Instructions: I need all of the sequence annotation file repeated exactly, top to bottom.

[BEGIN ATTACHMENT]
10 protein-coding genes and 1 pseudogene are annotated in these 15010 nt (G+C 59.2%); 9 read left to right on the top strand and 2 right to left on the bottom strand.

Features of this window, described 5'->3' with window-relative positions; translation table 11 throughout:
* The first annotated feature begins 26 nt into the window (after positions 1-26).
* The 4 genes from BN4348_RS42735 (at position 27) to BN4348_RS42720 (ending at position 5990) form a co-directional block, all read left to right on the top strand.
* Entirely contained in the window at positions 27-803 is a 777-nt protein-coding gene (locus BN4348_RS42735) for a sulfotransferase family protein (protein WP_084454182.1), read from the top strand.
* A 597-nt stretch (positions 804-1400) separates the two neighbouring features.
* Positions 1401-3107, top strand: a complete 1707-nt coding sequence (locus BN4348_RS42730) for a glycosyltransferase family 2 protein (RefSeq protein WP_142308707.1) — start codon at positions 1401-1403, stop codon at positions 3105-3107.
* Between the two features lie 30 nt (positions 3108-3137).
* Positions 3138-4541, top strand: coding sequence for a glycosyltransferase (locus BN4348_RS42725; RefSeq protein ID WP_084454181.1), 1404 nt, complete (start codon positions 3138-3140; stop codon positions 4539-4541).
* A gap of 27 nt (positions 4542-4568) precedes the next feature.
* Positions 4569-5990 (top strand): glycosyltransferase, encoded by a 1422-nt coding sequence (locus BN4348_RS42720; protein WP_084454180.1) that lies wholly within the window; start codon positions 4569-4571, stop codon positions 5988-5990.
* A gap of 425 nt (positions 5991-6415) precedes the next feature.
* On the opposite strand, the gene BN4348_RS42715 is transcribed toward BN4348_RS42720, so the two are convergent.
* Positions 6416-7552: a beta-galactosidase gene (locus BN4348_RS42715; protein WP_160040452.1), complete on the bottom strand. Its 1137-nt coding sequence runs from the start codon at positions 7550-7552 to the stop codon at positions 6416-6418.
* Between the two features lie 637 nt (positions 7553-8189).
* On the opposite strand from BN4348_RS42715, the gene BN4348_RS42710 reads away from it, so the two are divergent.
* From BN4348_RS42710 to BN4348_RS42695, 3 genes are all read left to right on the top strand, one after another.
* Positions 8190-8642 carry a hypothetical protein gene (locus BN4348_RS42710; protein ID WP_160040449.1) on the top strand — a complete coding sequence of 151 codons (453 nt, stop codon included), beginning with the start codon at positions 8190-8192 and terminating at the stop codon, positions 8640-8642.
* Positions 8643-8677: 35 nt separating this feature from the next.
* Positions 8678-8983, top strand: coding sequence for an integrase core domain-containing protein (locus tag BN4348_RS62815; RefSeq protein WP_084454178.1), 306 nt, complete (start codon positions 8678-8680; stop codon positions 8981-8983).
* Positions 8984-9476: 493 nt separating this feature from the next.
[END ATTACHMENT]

10 protein-coding genes and 1 pseudogene are annotated in these 15010 nt (G+C 59.2%); 9 read left to right on the top strand and 2 right to left on the bottom strand.

Features of this window, described 5'->3' with window-relative positions; translation table 11 throughout:
* The first annotated feature begins 26 nt into the window (after positions 1-26).
* The 4 genes from BN4348_RS42735 (at position 27) to BN4348_RS42720 (ending at position 5990) form a co-directional block, all read left to right on the top strand.
* Entirely contained in the window at positions 27-803 is a 777-nt protein-coding gene (locus BN4348_RS42735) for a sulfotransferase family protein (protein WP_084454182.1), read from the top strand.
* A 597-nt stretch (positions 804-1400) separates the two neighbouring features.
* Positions 1401-3107, top strand: a complete 1707-nt coding sequence (locus BN4348_RS42730) for a glycosyltransferase family 2 protein (RefSeq protein WP_142308707.1) — start codon at positions 1401-1403, stop codon at positions 3105-3107.
* Between the two features lie 30 nt (positions 3108-3137).
* Positions 3138-4541, top strand: coding sequence for a glycosyltransferase (locus BN4348_RS42725; RefSeq protein ID WP_084454181.1), 1404 nt, complete (start codon positions 3138-3140; stop codon positions 4539-4541).
* A gap of 27 nt (positions 4542-4568) precedes the next feature.
* Positions 4569-5990 (top strand): glycosyltransferase, encoded by a 1422-nt coding sequence (locus BN4348_RS42720; protein WP_084454180.1) that lies wholly within the window; start codon positions 4569-4571, stop codon positions 5988-5990.
* A gap of 425 nt (positions 5991-6415) precedes the next feature.
* On the opposite strand, the gene BN4348_RS42715 is transcribed toward BN4348_RS42720, so the two are convergent.
* Positions 6416-7552: a beta-galactosidase gene (locus BN4348_RS42715; protein WP_160040452.1), complete on the bottom strand. Its 1137-nt coding sequence runs from the start codon at positions 7550-7552 to the stop codon at positions 6416-6418.
* Between the two features lie 637 nt (positions 7553-8189).
* On the opposite strand from BN4348_RS42715, the gene BN4348_RS42710 reads away from it, so the two are divergent.
* From BN4348_RS42710 to BN4348_RS42695, 3 genes are all read left to right on the top strand, one after another.
* Positions 8190-8642 carry a hypothetical protein gene (locus BN4348_RS42710; protein ID WP_160040449.1) on the top strand — a complete coding sequence of 151 codons (453 nt, stop codon included), beginning with the start codon at positions 8190-8192 and terminating at the stop codon, positions 8640-8642.
* Positions 8643-8677: 35 nt separating this feature from the next.
* Positions 8678-8983, top strand: coding sequence for an integrase core domain-containing protein (locus tag BN4348_RS62815; RefSeq protein WP_084454178.1), 306 nt, complete (start codon positions 8678-8680; stop codon positions 8981-8983).
* Positions 8984-9476: 493 nt separating this feature from the next.